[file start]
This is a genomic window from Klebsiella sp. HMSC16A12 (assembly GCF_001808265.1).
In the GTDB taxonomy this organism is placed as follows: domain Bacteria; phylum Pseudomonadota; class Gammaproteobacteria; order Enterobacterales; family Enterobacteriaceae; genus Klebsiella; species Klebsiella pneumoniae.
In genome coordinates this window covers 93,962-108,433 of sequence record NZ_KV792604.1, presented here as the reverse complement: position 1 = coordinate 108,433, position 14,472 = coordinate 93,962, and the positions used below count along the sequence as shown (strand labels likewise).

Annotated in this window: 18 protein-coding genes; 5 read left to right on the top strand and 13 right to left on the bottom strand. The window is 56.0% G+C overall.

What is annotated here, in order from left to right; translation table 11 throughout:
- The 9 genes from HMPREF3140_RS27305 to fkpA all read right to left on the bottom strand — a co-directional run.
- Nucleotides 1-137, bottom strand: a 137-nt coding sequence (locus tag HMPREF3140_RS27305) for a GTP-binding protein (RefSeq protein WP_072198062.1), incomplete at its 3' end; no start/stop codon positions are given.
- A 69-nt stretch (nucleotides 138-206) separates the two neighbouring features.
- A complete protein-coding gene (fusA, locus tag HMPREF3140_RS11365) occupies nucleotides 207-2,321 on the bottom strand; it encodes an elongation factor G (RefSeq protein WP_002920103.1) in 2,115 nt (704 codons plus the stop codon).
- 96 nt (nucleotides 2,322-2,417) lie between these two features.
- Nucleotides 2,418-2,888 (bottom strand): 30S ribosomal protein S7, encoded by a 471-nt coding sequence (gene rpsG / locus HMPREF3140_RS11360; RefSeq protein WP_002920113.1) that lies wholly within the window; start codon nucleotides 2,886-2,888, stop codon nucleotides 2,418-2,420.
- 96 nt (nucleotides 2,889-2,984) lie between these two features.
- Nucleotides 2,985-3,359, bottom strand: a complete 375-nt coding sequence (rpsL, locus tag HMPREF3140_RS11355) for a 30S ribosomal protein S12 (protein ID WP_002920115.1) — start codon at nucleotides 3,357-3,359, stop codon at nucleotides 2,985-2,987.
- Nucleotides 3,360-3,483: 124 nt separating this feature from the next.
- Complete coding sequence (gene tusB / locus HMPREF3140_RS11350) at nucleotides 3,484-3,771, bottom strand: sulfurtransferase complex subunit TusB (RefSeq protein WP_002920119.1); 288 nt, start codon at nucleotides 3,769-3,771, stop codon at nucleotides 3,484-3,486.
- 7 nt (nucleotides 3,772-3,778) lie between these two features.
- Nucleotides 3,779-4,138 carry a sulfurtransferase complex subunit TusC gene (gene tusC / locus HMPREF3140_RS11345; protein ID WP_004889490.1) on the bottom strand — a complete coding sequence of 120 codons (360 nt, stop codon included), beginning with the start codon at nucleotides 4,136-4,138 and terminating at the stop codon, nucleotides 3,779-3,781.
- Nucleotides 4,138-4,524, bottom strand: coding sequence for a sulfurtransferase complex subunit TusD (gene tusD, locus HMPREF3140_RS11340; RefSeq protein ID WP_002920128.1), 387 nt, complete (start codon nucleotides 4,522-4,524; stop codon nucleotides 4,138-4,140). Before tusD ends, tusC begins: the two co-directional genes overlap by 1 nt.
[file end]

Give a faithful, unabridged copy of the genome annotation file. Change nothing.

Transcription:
This is a genomic window from Klebsiella sp. HMSC16A12 (assembly GCF_001808265.1).
In the GTDB taxonomy this organism is placed as follows: domain Bacteria; phylum Pseudomonadota; class Gammaproteobacteria; order Enterobacterales; family Enterobacteriaceae; genus Klebsiella; species Klebsiella pneumoniae.
In genome coordinates this window covers 93,962-108,433 of sequence record NZ_KV792604.1, presented here as the reverse complement: position 1 = coordinate 108,433, position 14,472 = coordinate 93,962, and the positions used below count along the sequence as shown (strand labels likewise).

Annotated in this window: 18 protein-coding genes; 5 read left to right on the top strand and 13 right to left on the bottom strand. The window is 56.0% G+C overall.

What is annotated here, in order from left to right; translation table 11 throughout:
- The 9 genes from HMPREF3140_RS27305 to fkpA all read right to left on the bottom strand — a co-directional run.
- Nucleotides 1-137, bottom strand: a 137-nt coding sequence (locus tag HMPREF3140_RS27305) for a GTP-binding protein (RefSeq protein WP_072198062.1), incomplete at its 3' end; no start/stop codon positions are given.
- A 69-nt stretch (nucleotides 138-206) separates the two neighbouring features.
- A complete protein-coding gene (fusA, locus tag HMPREF3140_RS11365) occupies nucleotides 207-2,321 on the bottom strand; it encodes an elongation factor G (RefSeq protein WP_002920103.1) in 2,115 nt (704 codons plus the stop codon).
- 96 nt (nucleotides 2,322-2,417) lie between these two features.
- Nucleotides 2,418-2,888 (bottom strand): 30S ribosomal protein S7, encoded by a 471-nt coding sequence (gene rpsG / locus HMPREF3140_RS11360; RefSeq protein WP_002920113.1) that lies wholly within the window; start codon nucleotides 2,886-2,888, stop codon nucleotides 2,418-2,420.
- 96 nt (nucleotides 2,889-2,984) lie between these two features.
- Nucleotides 2,985-3,359, bottom strand: a complete 375-nt coding sequence (rpsL, locus tag HMPREF3140_RS11355) for a 30S ribosomal protein S12 (protein ID WP_002920115.1) — start codon at nucleotides 3,357-3,359, stop codon at nucleotides 2,985-2,987.
- Nucleotides 3,360-3,483: 124 nt separating this feature from the next.
- Complete coding sequence (gene tusB / locus HMPREF3140_RS11350) at nucleotides 3,484-3,771, bottom strand: sulfurtransferase complex subunit TusB (RefSeq protein WP_002920119.1); 288 nt, start codon at nucleotides 3,769-3,771, stop codon at nucleotides 3,484-3,486.
- 7 nt (nucleotides 3,772-3,778) lie between these two features.
- Nucleotides 3,779-4,138 carry a sulfurtransferase complex subunit TusC gene (gene tusC / locus HMPREF3140_RS11345; protein ID WP_004889490.1) on the bottom strand — a complete coding sequence of 120 codons (360 nt, stop codon included), beginning with the start codon at nucleotides 4,136-4,138 and terminating at the stop codon, nucleotides 3,779-3,781.
- Nucleotides 4,138-4,524, bottom strand: coding sequence for a sulfurtransferase complex subunit TusD (gene tusD, locus HMPREF3140_RS11340; RefSeq protein ID WP_002920128.1), 387 nt, complete (start codon nucleotides 4,522-4,524; stop codon nucleotides 4,138-4,140). Before tusD ends, tusC begins: the two co-directional genes overlap by 1 nt.